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Reliable Information on Medicines

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It is essential to appreciate that medications can improve health and some can even be life saving.  However, we must recall that they are in fact foreign chemicals that may present problems.  Recently, the FDA has warned that certain manufacturing lots of several very important medicines have been recalled because they have been found to contain higher than acceptable levels of chemicals known to cause cancer in animals.  These chemicals, known as nitrosamines, are a family of chemicals that are widely found in our environment and, when these are present at high levels and under conditions of prolonged exposure, they have been found to cause cancer in animals and are therefore suspected to possibly cause cancer in humans.

Very low levels of nitrosamines are considered to be safe and can be found in our drinking water and foods, especially charred or grilled foods.  For this reason, ingestion of large quantities of flame grilled, charred foods is discouraged by nutrition experts.

One of these nitroso chemicals, nitrosodimethylamine or NDMA, has been classified by the Environmental Protection Agency and the World Health Organization as a “probable carcinogen.”  The FDA has required testing of all medications for the presence of NDMA and has recently asked drug makers to recall lots of certain medicines that were found to have unacceptably high levels of the chemical.  The medicines that have been recalled are certain specific lots of drugs taken for high blood pressure (valsartan, losartan, irbesartan), a stomach acid blocker (ranitidine), a smoking cessation drug (varenicline) and a diabetic drug (metformin).  Importantly, many lots of these drugs do not contain excessive levels of NDMA.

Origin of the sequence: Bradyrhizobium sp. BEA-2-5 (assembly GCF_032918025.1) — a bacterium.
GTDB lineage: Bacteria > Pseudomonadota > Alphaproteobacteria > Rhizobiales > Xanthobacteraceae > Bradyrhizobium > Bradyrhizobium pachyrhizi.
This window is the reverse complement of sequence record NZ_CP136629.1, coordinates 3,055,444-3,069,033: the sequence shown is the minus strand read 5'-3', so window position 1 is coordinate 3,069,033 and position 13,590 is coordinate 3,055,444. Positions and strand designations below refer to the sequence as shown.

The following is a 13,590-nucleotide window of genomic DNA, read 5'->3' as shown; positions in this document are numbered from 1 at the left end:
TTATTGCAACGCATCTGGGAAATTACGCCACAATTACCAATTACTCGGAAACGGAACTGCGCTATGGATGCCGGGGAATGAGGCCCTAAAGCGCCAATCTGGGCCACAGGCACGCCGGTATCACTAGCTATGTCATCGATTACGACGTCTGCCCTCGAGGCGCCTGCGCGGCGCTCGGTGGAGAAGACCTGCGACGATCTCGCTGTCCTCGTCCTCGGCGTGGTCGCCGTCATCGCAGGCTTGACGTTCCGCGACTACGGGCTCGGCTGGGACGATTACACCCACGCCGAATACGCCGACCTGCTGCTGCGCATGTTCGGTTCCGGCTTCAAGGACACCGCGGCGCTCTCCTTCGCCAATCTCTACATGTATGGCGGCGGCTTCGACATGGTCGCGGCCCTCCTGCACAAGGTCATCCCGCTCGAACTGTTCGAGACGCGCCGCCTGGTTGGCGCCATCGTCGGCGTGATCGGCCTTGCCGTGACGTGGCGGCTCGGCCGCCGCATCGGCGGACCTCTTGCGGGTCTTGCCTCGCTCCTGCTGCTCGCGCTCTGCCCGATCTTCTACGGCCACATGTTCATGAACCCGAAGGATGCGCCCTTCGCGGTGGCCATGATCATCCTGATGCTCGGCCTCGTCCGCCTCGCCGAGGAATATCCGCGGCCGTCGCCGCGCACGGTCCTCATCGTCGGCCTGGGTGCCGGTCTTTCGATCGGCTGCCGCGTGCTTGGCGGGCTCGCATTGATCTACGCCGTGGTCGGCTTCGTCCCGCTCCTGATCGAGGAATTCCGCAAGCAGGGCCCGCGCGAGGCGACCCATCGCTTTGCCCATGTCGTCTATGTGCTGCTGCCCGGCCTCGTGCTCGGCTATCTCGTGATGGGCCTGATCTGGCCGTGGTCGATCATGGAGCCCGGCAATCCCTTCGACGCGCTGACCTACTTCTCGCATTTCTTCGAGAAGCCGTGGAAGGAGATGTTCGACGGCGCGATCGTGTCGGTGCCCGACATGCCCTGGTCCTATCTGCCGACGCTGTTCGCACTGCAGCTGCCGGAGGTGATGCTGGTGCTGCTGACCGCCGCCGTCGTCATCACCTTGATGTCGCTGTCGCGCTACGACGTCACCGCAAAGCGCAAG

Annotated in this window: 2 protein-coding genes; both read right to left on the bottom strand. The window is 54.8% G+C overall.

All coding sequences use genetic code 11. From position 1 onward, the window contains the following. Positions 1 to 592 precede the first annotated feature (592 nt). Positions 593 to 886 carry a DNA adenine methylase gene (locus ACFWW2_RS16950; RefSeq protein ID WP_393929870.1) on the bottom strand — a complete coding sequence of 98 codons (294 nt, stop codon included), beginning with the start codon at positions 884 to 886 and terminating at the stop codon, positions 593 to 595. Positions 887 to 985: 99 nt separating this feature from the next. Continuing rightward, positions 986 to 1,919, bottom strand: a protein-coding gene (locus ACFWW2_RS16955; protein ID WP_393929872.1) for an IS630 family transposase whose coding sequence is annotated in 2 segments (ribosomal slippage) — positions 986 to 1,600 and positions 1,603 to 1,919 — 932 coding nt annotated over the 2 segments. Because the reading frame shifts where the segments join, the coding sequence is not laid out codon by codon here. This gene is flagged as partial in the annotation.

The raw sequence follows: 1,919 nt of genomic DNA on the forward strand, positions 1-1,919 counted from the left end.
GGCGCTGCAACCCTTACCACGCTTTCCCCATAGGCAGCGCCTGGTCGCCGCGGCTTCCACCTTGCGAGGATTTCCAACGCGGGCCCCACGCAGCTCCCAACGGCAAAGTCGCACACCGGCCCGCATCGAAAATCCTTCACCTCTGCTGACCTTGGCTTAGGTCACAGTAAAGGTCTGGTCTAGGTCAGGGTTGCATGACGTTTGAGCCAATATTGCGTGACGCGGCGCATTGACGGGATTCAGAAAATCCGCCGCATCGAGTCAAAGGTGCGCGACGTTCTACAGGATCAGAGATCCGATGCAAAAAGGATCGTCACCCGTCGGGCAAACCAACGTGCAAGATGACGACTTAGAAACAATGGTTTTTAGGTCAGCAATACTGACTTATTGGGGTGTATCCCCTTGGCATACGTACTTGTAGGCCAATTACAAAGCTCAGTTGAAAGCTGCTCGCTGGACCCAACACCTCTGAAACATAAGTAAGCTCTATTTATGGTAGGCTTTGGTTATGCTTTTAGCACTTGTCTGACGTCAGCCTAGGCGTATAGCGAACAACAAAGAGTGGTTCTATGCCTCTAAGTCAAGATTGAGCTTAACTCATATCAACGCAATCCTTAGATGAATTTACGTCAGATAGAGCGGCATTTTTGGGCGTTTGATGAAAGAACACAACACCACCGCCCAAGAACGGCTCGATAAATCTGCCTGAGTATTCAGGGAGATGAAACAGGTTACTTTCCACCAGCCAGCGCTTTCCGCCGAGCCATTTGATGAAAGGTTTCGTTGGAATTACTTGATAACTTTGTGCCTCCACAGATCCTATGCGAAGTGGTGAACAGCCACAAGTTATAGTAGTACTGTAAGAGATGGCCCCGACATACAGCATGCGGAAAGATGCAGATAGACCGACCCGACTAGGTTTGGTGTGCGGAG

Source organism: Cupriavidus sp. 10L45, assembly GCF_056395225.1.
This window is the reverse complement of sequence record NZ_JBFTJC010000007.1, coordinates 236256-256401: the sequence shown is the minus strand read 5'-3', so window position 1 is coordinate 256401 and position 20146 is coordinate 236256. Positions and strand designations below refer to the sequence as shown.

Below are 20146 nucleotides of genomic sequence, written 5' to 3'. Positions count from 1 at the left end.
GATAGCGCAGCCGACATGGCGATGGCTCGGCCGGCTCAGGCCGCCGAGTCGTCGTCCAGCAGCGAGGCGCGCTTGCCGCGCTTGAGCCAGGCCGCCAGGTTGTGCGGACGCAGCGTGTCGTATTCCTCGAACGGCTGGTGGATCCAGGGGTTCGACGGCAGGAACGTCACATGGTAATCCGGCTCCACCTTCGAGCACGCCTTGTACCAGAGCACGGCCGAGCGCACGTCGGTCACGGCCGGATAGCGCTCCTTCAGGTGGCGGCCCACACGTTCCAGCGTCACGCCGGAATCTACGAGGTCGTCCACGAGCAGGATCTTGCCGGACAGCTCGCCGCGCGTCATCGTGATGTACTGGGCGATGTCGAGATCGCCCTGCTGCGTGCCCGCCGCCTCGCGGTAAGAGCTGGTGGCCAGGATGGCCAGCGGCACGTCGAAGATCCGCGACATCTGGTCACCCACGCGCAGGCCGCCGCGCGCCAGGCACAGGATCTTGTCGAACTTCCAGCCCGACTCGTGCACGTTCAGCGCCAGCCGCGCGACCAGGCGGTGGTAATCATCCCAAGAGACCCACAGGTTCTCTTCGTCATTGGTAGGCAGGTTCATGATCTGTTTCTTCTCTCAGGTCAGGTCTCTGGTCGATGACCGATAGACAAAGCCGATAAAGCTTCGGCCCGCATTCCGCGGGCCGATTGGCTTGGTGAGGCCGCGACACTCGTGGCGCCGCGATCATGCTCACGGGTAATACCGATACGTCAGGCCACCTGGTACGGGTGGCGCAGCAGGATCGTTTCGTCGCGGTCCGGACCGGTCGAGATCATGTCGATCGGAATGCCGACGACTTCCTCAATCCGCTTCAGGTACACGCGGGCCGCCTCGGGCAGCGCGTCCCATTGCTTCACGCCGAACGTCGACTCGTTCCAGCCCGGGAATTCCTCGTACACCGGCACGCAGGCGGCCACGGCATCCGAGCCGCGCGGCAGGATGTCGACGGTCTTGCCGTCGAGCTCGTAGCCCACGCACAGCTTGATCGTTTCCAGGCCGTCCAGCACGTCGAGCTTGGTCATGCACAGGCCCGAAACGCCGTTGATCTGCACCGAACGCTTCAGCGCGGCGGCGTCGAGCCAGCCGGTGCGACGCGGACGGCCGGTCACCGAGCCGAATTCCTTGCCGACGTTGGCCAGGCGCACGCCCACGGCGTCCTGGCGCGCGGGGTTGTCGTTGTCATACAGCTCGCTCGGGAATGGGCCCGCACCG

What should you do?

  1. If you are taking one of the medicines listed above, don’t stop taking your medicine before checking with your doctor.
  2. Check with your pharmacist and see if your medication has been recalled.
  3. Do not discard this medicine or any prescription medicine down the drain where it would enter our aquifer (water supply).
  4. Find a medication take-back program such as your county health department’s Dispose-A-Med program and discard these and any medications that you are no longer taking. 

Taking any medication safely requires that we become fully informed and get the very best effects from our medicines and none of the potential harm. 

Raymond L. Woosley, MD, PhD


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